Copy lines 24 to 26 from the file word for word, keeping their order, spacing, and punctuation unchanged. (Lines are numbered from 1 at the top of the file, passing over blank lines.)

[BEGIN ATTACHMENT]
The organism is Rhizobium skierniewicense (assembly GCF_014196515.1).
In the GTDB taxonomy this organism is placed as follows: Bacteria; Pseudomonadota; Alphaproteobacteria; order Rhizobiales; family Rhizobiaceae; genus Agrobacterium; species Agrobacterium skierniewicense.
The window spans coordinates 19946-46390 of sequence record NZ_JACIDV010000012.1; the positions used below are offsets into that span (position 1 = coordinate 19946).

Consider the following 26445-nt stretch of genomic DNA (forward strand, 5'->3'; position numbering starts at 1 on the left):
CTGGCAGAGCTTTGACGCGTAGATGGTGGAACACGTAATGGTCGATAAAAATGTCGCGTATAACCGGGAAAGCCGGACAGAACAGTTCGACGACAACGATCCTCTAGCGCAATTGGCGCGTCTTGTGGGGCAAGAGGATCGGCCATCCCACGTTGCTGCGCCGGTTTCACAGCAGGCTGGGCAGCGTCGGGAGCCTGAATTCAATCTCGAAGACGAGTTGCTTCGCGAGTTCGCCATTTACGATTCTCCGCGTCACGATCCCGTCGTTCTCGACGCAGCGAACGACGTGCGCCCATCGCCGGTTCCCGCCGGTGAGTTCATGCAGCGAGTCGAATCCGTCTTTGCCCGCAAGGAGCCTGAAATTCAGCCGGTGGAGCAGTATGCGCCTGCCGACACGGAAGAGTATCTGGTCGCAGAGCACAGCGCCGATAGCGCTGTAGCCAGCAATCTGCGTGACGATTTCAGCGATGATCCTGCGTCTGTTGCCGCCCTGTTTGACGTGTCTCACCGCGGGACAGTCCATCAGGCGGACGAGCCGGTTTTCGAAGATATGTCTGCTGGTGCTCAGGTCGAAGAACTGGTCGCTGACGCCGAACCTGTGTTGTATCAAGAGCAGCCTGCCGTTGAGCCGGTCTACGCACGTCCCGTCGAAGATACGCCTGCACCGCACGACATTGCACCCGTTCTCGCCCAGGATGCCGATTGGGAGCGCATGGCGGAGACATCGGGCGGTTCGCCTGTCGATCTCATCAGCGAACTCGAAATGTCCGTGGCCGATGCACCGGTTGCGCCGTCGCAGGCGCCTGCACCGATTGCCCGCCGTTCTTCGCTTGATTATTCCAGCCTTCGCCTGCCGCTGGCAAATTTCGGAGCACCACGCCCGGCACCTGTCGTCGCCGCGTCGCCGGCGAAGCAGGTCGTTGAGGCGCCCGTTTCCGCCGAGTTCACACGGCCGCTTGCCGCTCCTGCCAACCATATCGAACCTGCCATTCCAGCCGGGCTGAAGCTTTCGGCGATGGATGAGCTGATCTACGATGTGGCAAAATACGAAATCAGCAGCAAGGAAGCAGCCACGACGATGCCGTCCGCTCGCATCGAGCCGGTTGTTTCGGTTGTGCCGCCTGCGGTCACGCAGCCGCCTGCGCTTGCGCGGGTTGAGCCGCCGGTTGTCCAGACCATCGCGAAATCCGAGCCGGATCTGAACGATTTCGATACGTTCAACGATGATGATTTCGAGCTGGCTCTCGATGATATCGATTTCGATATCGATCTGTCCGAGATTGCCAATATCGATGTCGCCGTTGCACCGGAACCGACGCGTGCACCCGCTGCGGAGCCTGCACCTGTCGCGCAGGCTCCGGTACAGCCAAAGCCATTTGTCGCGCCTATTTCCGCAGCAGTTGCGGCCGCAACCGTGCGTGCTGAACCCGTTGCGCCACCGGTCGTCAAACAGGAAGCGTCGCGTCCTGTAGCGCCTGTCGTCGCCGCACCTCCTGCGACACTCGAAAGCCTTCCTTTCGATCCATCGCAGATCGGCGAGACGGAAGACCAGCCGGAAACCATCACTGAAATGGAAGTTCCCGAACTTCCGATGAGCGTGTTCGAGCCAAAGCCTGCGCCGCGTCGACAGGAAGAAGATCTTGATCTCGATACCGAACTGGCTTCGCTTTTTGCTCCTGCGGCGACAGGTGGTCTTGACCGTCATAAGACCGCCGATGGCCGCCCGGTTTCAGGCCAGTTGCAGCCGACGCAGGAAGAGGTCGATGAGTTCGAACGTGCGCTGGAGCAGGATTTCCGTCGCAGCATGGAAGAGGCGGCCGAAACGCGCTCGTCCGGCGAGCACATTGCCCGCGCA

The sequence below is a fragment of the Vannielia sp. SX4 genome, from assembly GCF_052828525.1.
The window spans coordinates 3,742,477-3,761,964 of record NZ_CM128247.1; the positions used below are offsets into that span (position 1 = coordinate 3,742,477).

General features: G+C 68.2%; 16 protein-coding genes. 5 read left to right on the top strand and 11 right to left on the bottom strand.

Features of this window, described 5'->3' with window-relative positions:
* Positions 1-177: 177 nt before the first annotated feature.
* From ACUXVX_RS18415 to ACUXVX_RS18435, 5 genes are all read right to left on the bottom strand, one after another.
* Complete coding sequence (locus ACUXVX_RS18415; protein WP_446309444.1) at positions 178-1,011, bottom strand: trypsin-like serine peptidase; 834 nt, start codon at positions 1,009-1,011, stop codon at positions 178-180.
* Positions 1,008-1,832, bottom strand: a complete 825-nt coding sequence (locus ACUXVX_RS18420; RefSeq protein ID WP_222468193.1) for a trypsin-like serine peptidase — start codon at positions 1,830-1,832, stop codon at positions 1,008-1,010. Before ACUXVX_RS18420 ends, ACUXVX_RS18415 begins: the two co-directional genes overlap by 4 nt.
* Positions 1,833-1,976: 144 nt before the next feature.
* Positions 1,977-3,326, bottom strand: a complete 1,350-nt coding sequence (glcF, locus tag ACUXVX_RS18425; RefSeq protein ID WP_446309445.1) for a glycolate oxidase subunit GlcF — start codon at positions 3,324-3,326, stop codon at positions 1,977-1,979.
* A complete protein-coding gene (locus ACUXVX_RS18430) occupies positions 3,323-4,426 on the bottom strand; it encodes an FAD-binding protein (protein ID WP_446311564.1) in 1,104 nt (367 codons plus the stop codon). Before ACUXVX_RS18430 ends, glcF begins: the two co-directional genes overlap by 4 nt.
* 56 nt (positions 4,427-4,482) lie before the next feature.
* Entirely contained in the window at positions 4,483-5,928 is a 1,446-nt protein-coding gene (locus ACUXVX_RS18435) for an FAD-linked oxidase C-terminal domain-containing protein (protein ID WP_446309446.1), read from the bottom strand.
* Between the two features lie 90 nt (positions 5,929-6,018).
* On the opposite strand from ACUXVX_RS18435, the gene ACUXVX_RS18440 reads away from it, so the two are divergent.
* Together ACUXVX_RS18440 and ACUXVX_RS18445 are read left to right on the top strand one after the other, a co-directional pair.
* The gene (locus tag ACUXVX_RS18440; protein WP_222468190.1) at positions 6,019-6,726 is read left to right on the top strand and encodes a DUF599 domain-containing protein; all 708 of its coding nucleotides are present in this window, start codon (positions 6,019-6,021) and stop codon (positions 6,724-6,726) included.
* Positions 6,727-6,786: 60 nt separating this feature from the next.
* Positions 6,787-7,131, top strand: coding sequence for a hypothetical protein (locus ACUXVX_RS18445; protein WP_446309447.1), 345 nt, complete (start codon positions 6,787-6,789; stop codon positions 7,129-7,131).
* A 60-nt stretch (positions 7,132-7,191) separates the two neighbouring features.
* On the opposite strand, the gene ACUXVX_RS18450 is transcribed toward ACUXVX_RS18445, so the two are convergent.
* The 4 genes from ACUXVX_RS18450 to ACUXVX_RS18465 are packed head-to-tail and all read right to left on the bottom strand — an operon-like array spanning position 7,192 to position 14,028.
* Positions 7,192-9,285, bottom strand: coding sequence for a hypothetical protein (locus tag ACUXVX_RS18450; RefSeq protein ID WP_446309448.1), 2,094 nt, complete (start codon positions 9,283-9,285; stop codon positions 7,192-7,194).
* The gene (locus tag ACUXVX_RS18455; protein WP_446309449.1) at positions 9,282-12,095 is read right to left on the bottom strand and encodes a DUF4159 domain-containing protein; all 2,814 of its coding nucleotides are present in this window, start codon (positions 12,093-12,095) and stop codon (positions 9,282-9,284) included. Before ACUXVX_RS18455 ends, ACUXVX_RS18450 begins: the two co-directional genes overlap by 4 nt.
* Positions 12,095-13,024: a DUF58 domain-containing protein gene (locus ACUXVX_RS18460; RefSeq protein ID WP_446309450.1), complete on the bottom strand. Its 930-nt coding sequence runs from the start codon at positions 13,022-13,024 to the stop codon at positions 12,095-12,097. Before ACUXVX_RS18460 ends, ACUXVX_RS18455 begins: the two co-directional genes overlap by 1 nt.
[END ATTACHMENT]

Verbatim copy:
* Positions 6,787-7,131, top strand: coding sequence for a hypothetical protein (locus ACUXVX_RS18445; protein WP_446309447.1), 345 nt, complete (start codon positions 6,787-6,789; stop codon positions 7,129-7,131).
* A 60-nt stretch (positions 7,132-7,191) separates the two neighbouring features.
* On the opposite strand, the gene ACUXVX_RS18450 is transcribed toward ACUXVX_RS18445, so the two are convergent.